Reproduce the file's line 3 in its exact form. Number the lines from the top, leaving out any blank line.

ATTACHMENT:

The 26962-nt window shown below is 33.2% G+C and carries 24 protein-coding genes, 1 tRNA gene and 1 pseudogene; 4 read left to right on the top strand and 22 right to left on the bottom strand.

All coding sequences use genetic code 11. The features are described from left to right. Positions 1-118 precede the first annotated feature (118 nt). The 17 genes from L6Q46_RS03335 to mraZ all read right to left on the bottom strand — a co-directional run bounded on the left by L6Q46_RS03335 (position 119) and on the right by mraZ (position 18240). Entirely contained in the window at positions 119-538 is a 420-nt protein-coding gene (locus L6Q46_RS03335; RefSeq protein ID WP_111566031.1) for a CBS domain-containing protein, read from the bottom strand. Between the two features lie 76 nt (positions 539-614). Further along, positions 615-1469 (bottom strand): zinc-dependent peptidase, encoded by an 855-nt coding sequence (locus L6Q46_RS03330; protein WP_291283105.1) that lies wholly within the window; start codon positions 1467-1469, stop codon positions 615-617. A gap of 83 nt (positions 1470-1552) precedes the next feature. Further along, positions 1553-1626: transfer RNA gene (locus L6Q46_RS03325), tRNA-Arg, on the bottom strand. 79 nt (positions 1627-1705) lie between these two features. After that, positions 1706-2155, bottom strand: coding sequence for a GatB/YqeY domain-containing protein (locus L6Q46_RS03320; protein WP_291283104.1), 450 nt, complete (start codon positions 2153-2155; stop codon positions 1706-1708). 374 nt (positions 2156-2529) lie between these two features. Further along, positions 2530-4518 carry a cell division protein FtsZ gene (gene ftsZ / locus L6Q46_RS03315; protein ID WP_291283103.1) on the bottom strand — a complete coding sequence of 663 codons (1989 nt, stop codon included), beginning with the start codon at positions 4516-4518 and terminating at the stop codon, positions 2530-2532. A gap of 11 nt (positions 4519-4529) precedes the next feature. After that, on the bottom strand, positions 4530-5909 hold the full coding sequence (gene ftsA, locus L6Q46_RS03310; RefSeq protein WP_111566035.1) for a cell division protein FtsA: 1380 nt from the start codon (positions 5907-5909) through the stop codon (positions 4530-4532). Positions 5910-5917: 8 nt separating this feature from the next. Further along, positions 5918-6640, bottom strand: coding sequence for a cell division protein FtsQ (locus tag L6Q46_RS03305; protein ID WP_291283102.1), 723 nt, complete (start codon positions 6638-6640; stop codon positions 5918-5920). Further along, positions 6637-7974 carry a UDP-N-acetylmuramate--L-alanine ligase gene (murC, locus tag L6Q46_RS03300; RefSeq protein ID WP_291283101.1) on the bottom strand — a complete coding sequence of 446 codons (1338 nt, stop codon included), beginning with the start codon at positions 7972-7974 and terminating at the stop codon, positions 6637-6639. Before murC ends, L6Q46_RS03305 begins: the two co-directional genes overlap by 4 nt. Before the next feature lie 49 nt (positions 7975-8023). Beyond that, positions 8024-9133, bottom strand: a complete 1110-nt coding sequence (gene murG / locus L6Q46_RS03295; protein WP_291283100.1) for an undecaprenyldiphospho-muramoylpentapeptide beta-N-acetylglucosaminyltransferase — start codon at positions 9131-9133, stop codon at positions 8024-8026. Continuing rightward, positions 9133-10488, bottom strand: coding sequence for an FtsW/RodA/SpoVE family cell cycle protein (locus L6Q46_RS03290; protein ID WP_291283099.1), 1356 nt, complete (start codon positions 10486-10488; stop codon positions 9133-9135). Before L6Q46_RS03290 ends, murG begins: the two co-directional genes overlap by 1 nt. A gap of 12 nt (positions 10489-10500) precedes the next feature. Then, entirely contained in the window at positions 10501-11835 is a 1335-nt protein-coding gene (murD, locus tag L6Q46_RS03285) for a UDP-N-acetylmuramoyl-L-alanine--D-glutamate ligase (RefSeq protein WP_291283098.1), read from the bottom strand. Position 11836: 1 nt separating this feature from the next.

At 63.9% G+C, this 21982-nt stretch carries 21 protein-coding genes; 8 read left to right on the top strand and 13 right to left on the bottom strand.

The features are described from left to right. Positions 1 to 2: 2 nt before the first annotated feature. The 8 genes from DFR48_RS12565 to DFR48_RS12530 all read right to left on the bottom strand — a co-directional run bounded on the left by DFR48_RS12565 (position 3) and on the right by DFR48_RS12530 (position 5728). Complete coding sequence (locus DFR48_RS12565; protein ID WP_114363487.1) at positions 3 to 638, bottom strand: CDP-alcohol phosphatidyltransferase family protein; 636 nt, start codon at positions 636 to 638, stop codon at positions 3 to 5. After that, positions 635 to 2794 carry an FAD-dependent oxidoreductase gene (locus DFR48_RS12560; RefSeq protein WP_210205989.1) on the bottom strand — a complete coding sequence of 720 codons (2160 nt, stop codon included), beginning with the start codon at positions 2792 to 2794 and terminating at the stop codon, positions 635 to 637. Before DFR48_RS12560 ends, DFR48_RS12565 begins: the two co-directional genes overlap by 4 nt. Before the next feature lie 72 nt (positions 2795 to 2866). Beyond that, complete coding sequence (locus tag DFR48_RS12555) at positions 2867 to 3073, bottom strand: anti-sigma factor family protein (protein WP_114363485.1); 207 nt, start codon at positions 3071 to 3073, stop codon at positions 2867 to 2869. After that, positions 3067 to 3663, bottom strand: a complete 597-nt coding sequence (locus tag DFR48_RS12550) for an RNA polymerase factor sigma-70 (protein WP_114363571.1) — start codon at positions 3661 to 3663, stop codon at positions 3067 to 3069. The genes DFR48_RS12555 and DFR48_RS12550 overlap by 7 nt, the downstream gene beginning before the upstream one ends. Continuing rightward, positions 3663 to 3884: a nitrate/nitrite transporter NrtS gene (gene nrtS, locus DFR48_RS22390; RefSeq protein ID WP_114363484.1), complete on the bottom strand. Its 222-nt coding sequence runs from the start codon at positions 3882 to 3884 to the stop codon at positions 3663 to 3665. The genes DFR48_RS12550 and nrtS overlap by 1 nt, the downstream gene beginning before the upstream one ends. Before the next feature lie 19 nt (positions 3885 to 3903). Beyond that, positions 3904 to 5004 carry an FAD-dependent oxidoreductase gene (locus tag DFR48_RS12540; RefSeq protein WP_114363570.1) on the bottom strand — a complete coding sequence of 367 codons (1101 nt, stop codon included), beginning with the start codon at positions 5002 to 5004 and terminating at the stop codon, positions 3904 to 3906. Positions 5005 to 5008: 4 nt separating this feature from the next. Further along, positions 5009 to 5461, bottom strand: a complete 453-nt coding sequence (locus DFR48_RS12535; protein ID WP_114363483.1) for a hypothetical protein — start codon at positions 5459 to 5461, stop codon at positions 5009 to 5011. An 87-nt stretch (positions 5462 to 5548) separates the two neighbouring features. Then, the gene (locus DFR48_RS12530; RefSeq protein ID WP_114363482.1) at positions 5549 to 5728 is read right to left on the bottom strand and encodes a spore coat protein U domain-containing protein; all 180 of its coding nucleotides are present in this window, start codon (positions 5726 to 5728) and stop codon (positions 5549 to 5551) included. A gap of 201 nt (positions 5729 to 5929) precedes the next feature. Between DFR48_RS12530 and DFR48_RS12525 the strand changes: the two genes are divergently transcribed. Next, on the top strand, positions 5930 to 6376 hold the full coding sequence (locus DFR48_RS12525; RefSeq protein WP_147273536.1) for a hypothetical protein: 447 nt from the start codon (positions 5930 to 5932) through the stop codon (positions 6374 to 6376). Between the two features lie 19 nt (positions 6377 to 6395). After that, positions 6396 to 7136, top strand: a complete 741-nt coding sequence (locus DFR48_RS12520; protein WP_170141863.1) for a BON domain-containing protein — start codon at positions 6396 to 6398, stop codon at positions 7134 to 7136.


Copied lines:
At 63.9% G+C, this 21982-nt stretch carries 21 protein-coding genes; 8 read left to right on the top strand and 13 right to left on the bottom strand.